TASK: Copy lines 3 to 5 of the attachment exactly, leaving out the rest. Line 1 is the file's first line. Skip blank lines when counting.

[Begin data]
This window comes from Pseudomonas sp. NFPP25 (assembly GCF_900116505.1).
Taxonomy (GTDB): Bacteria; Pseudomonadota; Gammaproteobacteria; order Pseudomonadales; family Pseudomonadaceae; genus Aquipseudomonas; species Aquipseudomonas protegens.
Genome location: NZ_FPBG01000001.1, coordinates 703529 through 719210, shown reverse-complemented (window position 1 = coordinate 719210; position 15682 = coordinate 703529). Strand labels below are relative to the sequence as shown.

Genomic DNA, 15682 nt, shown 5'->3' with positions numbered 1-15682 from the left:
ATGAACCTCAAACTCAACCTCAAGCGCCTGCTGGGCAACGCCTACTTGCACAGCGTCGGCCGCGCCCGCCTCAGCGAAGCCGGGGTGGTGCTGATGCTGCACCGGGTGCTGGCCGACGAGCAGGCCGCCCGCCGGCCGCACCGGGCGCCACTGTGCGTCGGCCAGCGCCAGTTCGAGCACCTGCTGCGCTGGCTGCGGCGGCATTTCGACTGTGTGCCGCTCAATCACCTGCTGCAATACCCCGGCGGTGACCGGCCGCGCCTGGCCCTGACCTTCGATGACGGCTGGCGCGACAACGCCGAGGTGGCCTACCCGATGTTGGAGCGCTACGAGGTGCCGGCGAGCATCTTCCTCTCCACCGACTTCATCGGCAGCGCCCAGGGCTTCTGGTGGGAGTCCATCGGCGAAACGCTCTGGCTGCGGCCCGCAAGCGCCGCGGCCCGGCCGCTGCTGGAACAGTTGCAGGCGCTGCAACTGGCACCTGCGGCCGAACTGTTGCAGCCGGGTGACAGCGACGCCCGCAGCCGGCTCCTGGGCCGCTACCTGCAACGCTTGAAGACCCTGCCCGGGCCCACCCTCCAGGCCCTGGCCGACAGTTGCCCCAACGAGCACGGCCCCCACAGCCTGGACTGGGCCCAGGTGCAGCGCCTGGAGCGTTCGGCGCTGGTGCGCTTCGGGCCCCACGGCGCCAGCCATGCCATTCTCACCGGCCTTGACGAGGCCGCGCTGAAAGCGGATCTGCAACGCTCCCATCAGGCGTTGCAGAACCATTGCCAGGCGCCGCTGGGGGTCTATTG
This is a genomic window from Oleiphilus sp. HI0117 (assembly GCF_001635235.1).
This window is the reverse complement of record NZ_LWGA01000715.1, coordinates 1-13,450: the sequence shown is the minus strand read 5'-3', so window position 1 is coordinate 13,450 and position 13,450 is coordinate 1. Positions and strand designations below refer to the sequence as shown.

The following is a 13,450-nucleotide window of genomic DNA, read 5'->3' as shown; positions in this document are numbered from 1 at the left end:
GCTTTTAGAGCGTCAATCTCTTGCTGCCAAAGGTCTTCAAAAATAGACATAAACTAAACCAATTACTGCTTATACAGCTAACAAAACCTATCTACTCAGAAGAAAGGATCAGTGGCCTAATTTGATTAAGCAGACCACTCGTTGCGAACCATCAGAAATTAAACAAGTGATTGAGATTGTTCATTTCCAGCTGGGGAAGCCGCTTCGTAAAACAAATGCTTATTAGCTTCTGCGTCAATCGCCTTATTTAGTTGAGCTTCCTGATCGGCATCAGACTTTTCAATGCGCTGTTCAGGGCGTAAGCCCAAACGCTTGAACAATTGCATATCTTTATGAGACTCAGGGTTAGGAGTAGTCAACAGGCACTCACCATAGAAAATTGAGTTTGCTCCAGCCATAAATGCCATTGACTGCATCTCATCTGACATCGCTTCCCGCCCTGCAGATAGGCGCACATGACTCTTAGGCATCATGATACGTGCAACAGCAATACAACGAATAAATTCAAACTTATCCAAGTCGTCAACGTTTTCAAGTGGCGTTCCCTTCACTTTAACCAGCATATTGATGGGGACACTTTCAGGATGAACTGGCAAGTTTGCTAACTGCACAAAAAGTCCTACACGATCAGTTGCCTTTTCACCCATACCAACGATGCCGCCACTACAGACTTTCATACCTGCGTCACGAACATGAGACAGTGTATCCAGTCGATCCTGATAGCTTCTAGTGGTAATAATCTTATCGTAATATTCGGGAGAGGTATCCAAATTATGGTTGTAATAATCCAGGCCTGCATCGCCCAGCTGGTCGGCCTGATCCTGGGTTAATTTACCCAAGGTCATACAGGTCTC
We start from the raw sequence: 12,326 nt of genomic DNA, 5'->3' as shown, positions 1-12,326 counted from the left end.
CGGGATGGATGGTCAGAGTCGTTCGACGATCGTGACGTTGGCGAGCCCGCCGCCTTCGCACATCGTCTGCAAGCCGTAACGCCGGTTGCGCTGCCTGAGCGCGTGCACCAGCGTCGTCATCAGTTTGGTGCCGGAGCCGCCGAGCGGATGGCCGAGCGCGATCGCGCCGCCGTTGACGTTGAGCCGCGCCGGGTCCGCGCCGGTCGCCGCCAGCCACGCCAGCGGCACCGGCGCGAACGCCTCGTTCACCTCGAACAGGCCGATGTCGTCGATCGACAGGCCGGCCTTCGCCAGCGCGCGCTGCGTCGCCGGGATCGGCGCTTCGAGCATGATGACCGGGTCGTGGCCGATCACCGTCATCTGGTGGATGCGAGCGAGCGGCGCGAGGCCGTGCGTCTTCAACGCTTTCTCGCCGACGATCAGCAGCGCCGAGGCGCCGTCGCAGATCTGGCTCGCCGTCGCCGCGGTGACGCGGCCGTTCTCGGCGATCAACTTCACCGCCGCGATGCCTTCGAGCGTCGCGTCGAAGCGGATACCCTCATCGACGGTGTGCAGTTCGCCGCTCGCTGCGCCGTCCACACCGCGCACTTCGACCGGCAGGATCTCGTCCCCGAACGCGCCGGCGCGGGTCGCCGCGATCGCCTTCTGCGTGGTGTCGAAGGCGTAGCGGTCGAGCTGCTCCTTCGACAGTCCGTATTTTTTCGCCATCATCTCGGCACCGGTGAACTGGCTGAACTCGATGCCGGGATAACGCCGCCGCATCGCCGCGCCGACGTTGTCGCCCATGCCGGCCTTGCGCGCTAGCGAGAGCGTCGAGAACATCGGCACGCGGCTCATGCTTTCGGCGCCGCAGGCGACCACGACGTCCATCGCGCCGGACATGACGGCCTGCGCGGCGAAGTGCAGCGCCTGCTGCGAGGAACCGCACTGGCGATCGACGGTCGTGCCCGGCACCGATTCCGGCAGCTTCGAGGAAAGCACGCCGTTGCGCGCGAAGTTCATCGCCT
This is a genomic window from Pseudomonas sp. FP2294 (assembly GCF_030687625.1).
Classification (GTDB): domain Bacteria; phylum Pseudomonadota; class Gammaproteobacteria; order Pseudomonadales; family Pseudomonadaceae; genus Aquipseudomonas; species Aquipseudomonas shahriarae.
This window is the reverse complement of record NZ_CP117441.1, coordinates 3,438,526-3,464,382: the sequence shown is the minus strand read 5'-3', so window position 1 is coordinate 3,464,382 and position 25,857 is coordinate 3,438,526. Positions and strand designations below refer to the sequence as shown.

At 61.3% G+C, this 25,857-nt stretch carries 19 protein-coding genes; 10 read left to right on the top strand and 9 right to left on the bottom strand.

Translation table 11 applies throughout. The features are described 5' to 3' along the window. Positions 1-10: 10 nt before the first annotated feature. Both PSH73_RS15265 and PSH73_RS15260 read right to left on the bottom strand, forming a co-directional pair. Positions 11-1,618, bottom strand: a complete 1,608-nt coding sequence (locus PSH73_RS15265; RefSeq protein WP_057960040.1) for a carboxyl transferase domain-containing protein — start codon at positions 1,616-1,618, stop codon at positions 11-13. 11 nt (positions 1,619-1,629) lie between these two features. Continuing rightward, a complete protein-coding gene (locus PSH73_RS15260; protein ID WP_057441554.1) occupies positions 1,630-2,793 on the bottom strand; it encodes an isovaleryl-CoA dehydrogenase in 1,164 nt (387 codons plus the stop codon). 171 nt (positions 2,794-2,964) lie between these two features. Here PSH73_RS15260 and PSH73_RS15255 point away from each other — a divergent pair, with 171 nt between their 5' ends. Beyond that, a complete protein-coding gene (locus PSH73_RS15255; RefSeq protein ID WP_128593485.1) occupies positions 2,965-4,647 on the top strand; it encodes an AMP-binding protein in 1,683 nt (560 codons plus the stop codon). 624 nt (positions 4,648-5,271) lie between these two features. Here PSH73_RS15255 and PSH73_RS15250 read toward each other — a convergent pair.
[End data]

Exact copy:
Genome location: NZ_FPBG01000001.1, coordinates 703529 through 719210, shown reverse-complemented (window position 1 = coordinate 719210; position 15682 = coordinate 703529). Strand labels below are relative to the sequence as shown.

Genomic DNA, 15682 nt, shown 5'->3' with positions numbered 1-15682 from the left:
ATGAACCTCAAACTCAACCTCAAGCGCCTGCTGGGCAACGCCTACTTGCACAGCGTCGGCCGCGCCCGCCTCAGCGAAGCCGGGGTGGTGCTGATGCTGCACCGGGTGCTGGCCGACGAGCAGGCCGCCCGCCGGCCGCACCGGGCGCCACTGTGCGTCGGCCAGCGCCAGTTCGAGCACCTGCTGCGCTGGCTGCGGCGGCATTTCGACTGTGTGCCGCTCAATCACCTGCTGCAATACCCCGGCGGTGACCGGCCGCGCCTGGCCCTGACCTTCGATGACGGCTGGCGCGACAACGCCGAGGTGGCCTACCCGATGTTGGAGCGCTACGAGGTGCCGGCGAGCATCTTCCTCTCCACCGACTTCATCGGCAGCGCCCAGGGCTTCTGGTGGGAGTCCATCGGCGAAACGCTCTGGCTGCGGCCCGCAAGCGCCGCGGCCCGGCCGCTGCTGGAACAGTTGCAGGCGCTGCAACTGGCACCTGCGGCCGAACTGTTGCAGCCGGGTGACAGCGACGCCCGCAGCCGGCTCCTGGGCCGCTACCTGCAACGCTTGAAGACCCTGCCCGGGCCCACCCTCCAGGCCCTGGCCGACAGTTGCCCCAACGAGCACGGCCCCCACAGCCTGGACTGGGCCCAGGTGCAGCGCCTGGAGCGTTCGGCGCTGGTGCGCTTCGGGCCCCACGGCGCCAGCCATGCCATTCTCACCGGCCTTGACGAGGCCGCGCTGAAAGCGGATCTGCAACGCTCCCATCAGGCGTTGCAGAACCATTGCCAGGCGCCGCTGGGGGTCTATTG